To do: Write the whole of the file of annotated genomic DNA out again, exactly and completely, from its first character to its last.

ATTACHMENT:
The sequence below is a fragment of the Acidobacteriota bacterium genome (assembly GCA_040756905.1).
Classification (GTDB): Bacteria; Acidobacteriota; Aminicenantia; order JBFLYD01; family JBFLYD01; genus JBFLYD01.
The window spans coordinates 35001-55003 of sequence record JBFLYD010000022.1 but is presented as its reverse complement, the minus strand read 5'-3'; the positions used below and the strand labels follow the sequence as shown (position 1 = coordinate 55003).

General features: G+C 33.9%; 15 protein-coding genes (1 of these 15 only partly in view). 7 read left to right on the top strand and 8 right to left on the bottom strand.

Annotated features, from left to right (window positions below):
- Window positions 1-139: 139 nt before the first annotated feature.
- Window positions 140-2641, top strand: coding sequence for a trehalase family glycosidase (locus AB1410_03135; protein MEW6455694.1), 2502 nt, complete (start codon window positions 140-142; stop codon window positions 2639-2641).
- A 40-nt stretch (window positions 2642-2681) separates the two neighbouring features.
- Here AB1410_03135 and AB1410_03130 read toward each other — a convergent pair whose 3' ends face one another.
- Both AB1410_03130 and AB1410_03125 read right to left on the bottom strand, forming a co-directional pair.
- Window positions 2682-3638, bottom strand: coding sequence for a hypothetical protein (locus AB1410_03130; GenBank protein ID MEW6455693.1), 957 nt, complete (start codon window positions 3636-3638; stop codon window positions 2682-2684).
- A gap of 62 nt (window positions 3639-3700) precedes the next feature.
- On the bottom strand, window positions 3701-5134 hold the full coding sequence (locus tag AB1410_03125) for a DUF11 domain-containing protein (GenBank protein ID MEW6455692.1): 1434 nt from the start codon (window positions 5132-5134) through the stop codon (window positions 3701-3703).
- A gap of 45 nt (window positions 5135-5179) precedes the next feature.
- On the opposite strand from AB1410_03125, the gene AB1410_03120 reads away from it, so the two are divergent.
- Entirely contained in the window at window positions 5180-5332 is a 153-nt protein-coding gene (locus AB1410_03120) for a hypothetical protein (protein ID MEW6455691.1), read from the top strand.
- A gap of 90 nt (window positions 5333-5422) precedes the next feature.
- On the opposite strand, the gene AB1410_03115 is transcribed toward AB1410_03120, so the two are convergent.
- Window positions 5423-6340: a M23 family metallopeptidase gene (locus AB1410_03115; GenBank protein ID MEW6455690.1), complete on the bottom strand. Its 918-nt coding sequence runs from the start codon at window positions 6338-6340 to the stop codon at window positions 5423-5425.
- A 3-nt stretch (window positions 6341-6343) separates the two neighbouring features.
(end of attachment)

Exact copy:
The sequence below is a fragment of the Acidobacteriota bacterium genome (assembly GCA_040756905.1).
Classification (GTDB): Bacteria; Acidobacteriota; Aminicenantia; order JBFLYD01; family JBFLYD01; genus JBFLYD01.
The window spans coordinates 35001-55003 of sequence record JBFLYD010000022.1 but is presented as its reverse complement, the minus strand read 5'-3'; the positions used below and the strand labels follow the sequence as shown (position 1 = coordinate 55003).

General features: G+C 33.9%; 15 protein-coding genes (1 of these 15 only partly in view). 7 read left to right on the top strand and 8 right to left on the bottom strand.

Annotated features, from left to right (window positions below):
- Window positions 1-139: 139 nt before the first annotated feature.
- Window positions 140-2641, top strand: coding sequence for a trehalase family glycosidase (locus AB1410_03135; protein MEW6455694.1), 2502 nt, complete (start codon window positions 140-142; stop codon window positions 2639-2641).
- A 40-nt stretch (window positions 2642-2681) separates the two neighbouring features.
- Here AB1410_03135 and AB1410_03130 read toward each other — a convergent pair whose 3' ends face one another.
- Both AB1410_03130 and AB1410_03125 read right to left on the bottom strand, forming a co-directional pair.
- Window positions 2682-3638, bottom strand: coding sequence for a hypothetical protein (locus AB1410_03130; GenBank protein ID MEW6455693.1), 957 nt, complete (start codon window positions 3636-3638; stop codon window positions 2682-2684).
- A gap of 62 nt (window positions 3639-3700) precedes the next feature.
- On the bottom strand, window positions 3701-5134 hold the full coding sequence (locus tag AB1410_03125) for a DUF11 domain-containing protein (GenBank protein ID MEW6455692.1): 1434 nt from the start codon (window positions 5132-5134) through the stop codon (window positions 3701-3703).
- A gap of 45 nt (window positions 5135-5179) precedes the next feature.
- On the opposite strand from AB1410_03125, the gene AB1410_03120 reads away from it, so the two are divergent.
- Entirely contained in the window at window positions 5180-5332 is a 153-nt protein-coding gene (locus AB1410_03120) for a hypothetical protein (protein ID MEW6455691.1), read from the top strand.
- A gap of 90 nt (window positions 5333-5422) precedes the next feature.
- On the opposite strand, the gene AB1410_03115 is transcribed toward AB1410_03120, so the two are convergent.
- Window positions 5423-6340: a M23 family metallopeptidase gene (locus AB1410_03115; GenBank protein ID MEW6455690.1), complete on the bottom strand. Its 918-nt coding sequence runs from the start codon at window positions 6338-6340 to the stop codon at window positions 5423-5425.
- A 3-nt stretch (window positions 6341-6343) separates the two neighbouring features.